‘So what is your plan for next year?’ It’s quite obviously the question on everyones lips in the last year of sixth form. My plan was always to have a gap year, but I think like most people, I was honestly spoilt for choice over what I would do for the year- caught between the temptation of laying on a beach for a year… getting some work experience… finding an internship? When I was told that Catherine would be coming into sixth form to give a talk about a gap year provider, I was advised by my head of year to go along to the talk, with absolutely no idea about what or who I was about to meet. After meeting Catherine and learning about what the company did, I came away unexpectedly surprised, and six months down the line, an interview, some emails and a few phone calls later, I was sat in a room with around forty others on the training day, with a plan for my gap year, and a whole new community that I’d be getting to know over the year.
My placement at The Macclesfield Academy is perhaps slightly different to the regular role of a tutor; rather than being, for example, the Maths and Science department, I am with pretty much every department that the school has. My role is being a teaching assistant to students with SEN; I work with a few children with autism, learning or behavioural difficulties. They might need help staying on task, or need things explaining slower so that they can keep up with their classmates and not feel overwhelmed. I can’t say that the role was one I was expecting to take, but I was very pleasantly surprised, as I’ve had invaluable work experience in an area I thought I’d feel uncomfortable in; but now an area that I would like to explore in the future when I study psychology. In writing my personal statement, I talked about working with, and helping these children with strategies, and I honestly feel that this gave me the edge for university applications and was the reason I was able to get all five offers. It has been incredibly rewarding to watch the students I work with develop over the year, and I’ve had the most lovely feedback both from the students and the teachers in the school. Teachers tell me that they’re still surprised that I’m only eighteen, so I think the role definitely forces you to mature, which is exactly what I needed from my gap year to make the jump to uni smoother.
I work with another two tutors at the academy, and we’ve been given the responsibility by the school this year to run a ‘homework club’. This runs 4 days a week, from 3pm to 4:30pm, and takes place in the library, where students can come and do homework, and are able to instantly ask for our help when they need it. Whilst this does make days longer, it has been a great experience, especially when we are inundated with people coming to the homework club ‘because the tutors are there’.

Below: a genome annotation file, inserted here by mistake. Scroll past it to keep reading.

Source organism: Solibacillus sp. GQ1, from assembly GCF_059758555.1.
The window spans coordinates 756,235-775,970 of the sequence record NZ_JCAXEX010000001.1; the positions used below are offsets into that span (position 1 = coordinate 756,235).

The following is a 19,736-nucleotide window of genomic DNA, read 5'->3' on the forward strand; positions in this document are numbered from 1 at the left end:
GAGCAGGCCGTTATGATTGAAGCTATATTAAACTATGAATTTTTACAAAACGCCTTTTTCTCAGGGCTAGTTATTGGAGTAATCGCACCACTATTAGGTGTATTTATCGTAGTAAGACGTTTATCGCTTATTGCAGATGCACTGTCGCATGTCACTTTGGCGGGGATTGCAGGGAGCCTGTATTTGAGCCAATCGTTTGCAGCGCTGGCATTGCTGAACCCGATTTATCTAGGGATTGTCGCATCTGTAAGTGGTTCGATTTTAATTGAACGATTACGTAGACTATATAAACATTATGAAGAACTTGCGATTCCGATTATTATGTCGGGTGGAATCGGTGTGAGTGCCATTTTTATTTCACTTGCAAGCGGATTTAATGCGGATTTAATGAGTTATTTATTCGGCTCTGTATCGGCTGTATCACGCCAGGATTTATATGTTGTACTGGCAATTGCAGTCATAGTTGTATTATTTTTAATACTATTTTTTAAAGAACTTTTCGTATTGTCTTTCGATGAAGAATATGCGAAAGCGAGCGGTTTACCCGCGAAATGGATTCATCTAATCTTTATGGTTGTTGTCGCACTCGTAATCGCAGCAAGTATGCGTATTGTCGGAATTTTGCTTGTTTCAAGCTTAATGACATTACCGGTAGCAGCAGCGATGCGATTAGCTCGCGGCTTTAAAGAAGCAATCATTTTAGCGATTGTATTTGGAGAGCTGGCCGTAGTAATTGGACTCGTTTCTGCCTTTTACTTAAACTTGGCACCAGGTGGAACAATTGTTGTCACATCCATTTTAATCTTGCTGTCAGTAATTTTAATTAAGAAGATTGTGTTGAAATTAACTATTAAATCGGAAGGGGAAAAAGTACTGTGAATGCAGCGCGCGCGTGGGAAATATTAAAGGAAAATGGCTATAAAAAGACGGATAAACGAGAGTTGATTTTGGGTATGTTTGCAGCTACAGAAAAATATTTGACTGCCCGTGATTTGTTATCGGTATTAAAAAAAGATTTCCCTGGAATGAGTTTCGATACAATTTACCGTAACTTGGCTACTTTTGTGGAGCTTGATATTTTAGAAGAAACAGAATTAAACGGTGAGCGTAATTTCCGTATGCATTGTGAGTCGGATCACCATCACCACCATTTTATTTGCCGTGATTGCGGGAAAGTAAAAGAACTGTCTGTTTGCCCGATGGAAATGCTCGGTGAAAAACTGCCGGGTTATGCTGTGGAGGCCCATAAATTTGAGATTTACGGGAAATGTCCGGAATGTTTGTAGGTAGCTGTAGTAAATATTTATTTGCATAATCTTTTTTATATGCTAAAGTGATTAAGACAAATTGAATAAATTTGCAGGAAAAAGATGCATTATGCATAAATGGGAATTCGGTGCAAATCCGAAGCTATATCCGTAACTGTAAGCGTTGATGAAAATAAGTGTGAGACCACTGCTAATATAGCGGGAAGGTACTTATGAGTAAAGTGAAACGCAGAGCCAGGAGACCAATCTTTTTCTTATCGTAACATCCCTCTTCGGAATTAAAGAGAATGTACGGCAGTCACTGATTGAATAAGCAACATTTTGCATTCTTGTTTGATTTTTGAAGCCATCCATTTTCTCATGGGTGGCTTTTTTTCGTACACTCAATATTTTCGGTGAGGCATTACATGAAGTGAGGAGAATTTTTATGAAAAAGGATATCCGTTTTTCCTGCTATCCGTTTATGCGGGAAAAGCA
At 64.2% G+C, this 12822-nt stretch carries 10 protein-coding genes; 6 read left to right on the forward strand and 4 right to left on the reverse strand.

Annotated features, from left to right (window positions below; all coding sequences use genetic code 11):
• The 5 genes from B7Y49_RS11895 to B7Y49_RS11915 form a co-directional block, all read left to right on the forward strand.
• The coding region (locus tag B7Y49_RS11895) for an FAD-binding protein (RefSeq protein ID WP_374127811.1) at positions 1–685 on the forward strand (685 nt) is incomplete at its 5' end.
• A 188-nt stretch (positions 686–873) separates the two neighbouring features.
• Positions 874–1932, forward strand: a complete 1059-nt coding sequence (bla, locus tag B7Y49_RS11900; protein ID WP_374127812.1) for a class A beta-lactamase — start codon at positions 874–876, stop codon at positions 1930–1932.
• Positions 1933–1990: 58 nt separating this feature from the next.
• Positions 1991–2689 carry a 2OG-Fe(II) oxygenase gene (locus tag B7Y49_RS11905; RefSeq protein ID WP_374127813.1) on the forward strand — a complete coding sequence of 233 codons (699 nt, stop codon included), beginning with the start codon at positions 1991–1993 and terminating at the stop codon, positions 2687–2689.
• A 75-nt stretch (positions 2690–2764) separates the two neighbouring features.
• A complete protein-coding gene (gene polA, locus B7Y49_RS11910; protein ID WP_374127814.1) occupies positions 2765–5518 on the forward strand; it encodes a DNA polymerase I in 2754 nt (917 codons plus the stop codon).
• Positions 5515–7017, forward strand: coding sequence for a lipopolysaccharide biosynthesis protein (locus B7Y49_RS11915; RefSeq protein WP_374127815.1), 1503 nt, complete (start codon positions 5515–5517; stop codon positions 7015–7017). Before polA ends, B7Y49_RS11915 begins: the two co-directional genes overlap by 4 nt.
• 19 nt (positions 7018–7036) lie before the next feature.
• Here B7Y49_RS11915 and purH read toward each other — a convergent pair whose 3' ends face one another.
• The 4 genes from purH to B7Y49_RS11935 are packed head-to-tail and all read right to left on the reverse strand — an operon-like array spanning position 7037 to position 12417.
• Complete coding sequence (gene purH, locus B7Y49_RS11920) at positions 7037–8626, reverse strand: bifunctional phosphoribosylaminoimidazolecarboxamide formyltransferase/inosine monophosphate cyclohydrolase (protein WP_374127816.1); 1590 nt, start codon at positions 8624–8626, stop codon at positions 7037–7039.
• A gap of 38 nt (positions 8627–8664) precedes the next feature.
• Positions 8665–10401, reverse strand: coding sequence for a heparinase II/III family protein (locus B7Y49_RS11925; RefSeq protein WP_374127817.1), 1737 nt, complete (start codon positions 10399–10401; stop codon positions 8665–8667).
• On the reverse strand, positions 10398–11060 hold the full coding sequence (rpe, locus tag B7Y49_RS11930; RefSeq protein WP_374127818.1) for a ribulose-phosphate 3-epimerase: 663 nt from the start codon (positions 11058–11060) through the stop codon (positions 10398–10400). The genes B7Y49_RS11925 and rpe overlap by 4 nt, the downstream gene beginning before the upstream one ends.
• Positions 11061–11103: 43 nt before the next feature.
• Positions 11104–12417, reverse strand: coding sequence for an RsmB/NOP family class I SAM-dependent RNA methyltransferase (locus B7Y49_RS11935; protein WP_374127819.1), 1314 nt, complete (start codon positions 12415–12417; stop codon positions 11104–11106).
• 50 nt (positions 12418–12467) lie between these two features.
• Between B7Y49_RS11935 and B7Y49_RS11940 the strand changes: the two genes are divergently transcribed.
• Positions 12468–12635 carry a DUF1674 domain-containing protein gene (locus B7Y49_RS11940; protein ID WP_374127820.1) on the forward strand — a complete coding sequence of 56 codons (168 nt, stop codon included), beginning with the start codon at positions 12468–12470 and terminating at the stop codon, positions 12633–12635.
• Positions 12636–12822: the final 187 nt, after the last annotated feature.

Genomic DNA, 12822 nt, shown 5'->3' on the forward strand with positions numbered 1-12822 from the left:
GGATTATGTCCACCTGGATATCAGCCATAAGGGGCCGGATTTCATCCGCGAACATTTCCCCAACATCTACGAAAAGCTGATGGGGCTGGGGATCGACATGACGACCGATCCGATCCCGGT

Dance, and more specifically, ballet was my absolute favourite hobby through school, and after running a successful club for my school when I was in sixth form, I’d realised just how much I love teaching dance and wanted to pursue it. I applied for the ballet teaching qualification with the Royal Academy of Dance last summer, with the intention of getting the bulk of the course out of the way in my gap year; using my one day off a week to study, and finishing the rest alongside uni. Since September, I have been working at the academy during the day, then going straight to the dance studios at night to help, observe and sometimes teach to get experience. This does mean working 11 or 12 hour days but I’ve needed to be busy because everyone around me had gone to uni. When the Academy found out about my teacher training, they were keen to get me to do some dance with the children during Enrichment: when all students have extra-curricular lessons on a Thursday afternoon. After Christmas, I started teaching a group of twelve year sevens and eights, and I’m now about to start my third term with another group. This has been one of my favourite parts of the year, as I’ve got to know my students well, as well as teaching them something I am passionate about. I’ve seen a greater improvement in them than I had expected, especially since most of them don’t dance outside of school, which is massively rewarding.
In the second half of enrichment, I have been choreographing and helping out with the school play, which this year is Grease. This term it has involved teaching 60 students the routines that were choreographed with a smaller group last term, which is hard work, but great to see the play coming together; I’m excited to see the finished product in July!
Aside from working at the academy and my studies, I have also been able to work on my own dance, and managed to successfully take and pass my Advanced ballet exam; which has been a huge achievement for me.
Whilst there has been many highs and lows to this year, I have gained huge amounts of experience, not just in how I can help young people, but in resilience, patience and perseverance; all skills that will be invaluable to me in the future.